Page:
Watch out for liver flukes
While swimming is not recommended due to an infestation of cancer-causing parasites, you can soak up the scenery in a lakeside park or take a boat ride to one of the islets.
When looking at Sakhon Nakhon on a map, it seems that Nong Han should be clearly visible from any number of places in the city, but in fact it’s rather hidden behind clusters of old neighbourhoods. The best place to see it is probably Suan Sa Pha Tong, a large park located just east of Wat Phra That Choeng Chum. Here you’ll find a large green space fronting wide patches of lotuses that stretch far out into the marshy water.
At a nearby pier, longtail boats can be arranged for a cruise around the lake’s small islets. The largest is Ko Don Sawan, where you can visit a derelict temple and spot an array of bird life. The smaller islets of Ko Kaew, Ko Don Sakham and Ko Don Sathung have a few pavilions for relaxing along the shoreline.
Expect to pay around 1,500 baht for a two- to three-hour boat trip, but don’t expect the boatmen to speak any English. If you have your own wheels, take a spin out to other parts of the coast and you’re sure to find plenty of small fishing villages and lakeside restaurants. The fish caught here should be safe to eat so long as it’s been fully cooked -- stay away from any dish labeled with the word koi.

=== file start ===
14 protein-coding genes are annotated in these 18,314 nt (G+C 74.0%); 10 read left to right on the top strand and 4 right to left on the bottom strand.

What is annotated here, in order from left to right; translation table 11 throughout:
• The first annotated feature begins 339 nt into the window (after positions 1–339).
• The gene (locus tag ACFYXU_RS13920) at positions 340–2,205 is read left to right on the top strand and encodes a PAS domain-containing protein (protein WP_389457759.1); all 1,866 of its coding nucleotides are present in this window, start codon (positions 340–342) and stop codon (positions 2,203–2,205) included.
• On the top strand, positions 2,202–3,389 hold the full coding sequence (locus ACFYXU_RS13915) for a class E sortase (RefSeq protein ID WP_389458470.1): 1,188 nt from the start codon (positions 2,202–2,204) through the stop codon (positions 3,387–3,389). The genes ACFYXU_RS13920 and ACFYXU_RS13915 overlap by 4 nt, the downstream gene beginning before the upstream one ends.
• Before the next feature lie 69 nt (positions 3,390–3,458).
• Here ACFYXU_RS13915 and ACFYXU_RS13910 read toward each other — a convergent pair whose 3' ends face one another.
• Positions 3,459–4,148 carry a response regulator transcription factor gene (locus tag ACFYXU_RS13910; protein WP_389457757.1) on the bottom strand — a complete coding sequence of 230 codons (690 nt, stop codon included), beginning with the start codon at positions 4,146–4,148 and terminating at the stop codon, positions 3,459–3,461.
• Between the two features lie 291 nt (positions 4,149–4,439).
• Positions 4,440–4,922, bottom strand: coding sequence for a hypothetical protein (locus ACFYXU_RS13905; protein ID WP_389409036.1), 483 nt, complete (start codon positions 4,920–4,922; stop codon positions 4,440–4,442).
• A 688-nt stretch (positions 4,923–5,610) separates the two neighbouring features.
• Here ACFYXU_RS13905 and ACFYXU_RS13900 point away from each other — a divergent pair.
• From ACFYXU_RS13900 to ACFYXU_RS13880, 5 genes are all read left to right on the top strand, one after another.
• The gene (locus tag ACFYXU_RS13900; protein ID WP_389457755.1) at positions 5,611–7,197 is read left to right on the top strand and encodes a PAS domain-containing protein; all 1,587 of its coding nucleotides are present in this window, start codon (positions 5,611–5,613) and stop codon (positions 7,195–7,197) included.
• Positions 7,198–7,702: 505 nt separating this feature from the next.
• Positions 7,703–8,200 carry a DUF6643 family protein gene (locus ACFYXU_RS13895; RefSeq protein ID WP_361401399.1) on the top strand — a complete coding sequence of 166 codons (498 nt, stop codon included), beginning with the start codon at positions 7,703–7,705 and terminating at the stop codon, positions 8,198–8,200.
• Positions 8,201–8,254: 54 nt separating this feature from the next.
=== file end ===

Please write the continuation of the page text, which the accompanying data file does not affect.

To reach Suan Sa Pha Tong Park, head east on Cha Ruen Mung Soi 9, which begins at the southwestern corner of the Wat Phra That Choeng Chum complex. You’ll first pass Phra Sinakharin Park on the left, after which it’s a few hundred metres further to the lakefront.
David Luekens first came to Thailand in 2005 when Thai friends from his former home of Burlington, Vermont led him on a life-changing trip. Based in Thailand since 2011, he spends much of his time eating in Bangkok street markets and island hopping the Andaman Sea.
These tours are provided by Travelfish partner GetYourGuide.